He also offered up a disarming confession: ‘I have stolen a title of one of your stories – “Apne, Apne Bhagya” [Everyone Has Their Own Fate] – and begun a story with the same name.’ Perhaps he was referring to his story ‘Purush ka Bhagya’ (The Fate of Man), published 1940.
The two sustained each other creatively, sharing reading recommendations. Agyeya’s suggestions were eclectic, shaped by his homeschooling and father’s library. At the top of his list was Alexander Kuprin’s Yama: The Pit, the controversial tale of a woman who owned a brothel. Despite the story being about a bhrast (corrupt) subject, Agyeya felt it was realistic, unlike the works of Emile Zola and other French writers who explored similar conventionally ‘objectionable’ themes.
Agyeya contrasted Kuprin’s treatment of the brothel with a ‘pornographic’ book by Hindi writer Pandey Bechan Sharma ‘Ugra’ – likely a reference to Dilli ka Dalal (Pimp of Delhi). If only Ugra had read Kuprin, Agyeya argued, Hindi literature might have been saved from certain afflictions when it came to describing such subjects. Agyeya exhorted Jainendra to get Kuprin’s Yama translated into Hindi. (A few years later, Jainendra published Tyagpatra, his own widely acclaimed novel about a ‘fallen woman’, which has been compared to French writer Andre Gide’s La Porte Étroite.)
Agyeya also recommended Red Lily by Anatole France, and the Pulitzer prize-winning The Bridge of San Luis Rey by Thornton Wilder, in which a witness investigates the lives of five men killed in a rope-bridge collapse in Peru. Agyeya was impressed by Wilder’s narrative style, finding Hindi novels lacking in comparison. After reading it, he felt Indians did not possess a ‘serious, scientific and experimental attitude’.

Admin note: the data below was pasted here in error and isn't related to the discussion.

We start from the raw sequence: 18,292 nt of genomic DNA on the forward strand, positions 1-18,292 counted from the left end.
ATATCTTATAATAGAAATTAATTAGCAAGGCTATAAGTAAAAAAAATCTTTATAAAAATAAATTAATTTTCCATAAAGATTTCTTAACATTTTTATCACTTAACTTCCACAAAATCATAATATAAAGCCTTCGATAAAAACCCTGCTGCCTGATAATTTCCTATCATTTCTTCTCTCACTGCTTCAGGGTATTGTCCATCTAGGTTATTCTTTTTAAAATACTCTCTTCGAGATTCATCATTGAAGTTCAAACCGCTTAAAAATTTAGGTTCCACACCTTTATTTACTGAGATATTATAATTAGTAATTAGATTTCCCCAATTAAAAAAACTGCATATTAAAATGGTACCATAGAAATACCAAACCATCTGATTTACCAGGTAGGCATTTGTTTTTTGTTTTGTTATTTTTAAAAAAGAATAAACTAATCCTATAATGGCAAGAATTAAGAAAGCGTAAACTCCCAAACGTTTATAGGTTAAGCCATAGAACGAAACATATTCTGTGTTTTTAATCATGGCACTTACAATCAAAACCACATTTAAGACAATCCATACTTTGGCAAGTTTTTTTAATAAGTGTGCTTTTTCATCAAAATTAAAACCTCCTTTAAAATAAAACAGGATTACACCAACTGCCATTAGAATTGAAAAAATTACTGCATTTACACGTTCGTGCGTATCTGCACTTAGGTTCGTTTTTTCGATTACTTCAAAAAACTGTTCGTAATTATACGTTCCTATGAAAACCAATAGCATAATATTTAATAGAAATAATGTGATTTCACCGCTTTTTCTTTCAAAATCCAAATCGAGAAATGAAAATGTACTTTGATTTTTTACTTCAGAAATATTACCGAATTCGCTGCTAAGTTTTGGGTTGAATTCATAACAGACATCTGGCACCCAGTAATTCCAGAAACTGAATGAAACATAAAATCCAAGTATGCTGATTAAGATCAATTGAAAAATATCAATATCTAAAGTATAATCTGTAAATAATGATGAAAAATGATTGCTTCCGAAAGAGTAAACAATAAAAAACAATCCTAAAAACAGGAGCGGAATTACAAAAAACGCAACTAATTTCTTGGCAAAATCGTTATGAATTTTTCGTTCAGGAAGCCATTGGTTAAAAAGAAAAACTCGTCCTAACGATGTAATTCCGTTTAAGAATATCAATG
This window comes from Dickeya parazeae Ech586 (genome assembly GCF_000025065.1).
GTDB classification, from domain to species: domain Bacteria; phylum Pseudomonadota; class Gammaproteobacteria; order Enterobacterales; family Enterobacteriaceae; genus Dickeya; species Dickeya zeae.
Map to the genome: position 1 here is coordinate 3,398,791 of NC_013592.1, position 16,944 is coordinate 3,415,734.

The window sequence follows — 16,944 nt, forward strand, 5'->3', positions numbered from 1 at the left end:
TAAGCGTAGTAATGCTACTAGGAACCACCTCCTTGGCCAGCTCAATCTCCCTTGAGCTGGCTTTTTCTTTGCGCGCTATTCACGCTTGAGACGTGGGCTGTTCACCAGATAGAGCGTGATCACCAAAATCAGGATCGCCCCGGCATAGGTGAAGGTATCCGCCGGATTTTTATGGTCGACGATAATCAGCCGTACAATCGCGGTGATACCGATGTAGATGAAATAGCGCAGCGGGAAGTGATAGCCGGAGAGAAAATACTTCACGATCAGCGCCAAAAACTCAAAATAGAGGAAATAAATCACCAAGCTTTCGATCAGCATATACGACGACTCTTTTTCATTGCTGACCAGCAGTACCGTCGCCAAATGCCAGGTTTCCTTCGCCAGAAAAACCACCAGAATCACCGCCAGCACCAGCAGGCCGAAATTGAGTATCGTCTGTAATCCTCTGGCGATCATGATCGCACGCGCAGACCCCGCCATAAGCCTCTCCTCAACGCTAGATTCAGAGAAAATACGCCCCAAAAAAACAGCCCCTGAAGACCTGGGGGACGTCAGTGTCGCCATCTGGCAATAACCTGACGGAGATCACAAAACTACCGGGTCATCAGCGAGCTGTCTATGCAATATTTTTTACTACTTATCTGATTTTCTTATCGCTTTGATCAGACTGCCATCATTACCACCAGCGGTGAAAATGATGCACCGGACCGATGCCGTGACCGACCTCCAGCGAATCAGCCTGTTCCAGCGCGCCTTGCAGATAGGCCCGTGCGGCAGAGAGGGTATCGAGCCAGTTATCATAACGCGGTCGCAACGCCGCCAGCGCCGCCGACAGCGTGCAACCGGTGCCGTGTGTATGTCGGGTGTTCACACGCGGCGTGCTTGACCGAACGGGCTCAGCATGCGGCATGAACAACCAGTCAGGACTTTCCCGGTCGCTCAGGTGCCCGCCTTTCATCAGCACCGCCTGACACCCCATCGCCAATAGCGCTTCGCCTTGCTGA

John Galsworthy too was among his favourite authors. Agyeya admired Galsworthy’s criticism of bourgeoise life, written without a trace of radicalism. A bourgeois himself, Galsworthy painted an objective view of his class: ‘They are true life even through a very limited, non-permanent, non-universal life,’ Agyeya noted. He contended that no one could become progressive reading Galsworthy, but every progressive must read him.
As for Russian literature, he thought Trotsky’s Literature and Revolution – a revelation to him – ought to be read alongside modern Russian works, like Leonid Andreyev’s The Red Laugh, Alexander Blok’s Twelve, Boris Pilnyak’s Volga Falls to the Caspian Sea and Vladimir Mayakovsky’s Mystery-Bouffee. These books were available in English translations through the Hardinge Library series or in Masterpieces of Russian Drama edited by George Rapall Noyes.
While drawing inspiration from European titles, Agyeya continued his own experiments with translation, though not necessarily literary translation. He was keen to publish a Hindi version of the Russian book ABC of Trade Unionism for Colonies, but proposed deleting or modifying a problematic chapter on running illegal trade union movements under repressive regimes. He also claimed to have translated other subversive texts for pamphlets, sometimes moderating them to avoid police attention. There was a book on the history of revolution, but between an institute in Hitler’s Germany holding translation rights, a communist publisher in the Soviet Union and a translator sitting in an Indian jail, the project never got off the ground.
Excerpted with permission from Writer, Rebel, Soldier Lover: The Many Lives of Agyeya, Akshaya Mukul, Vintage.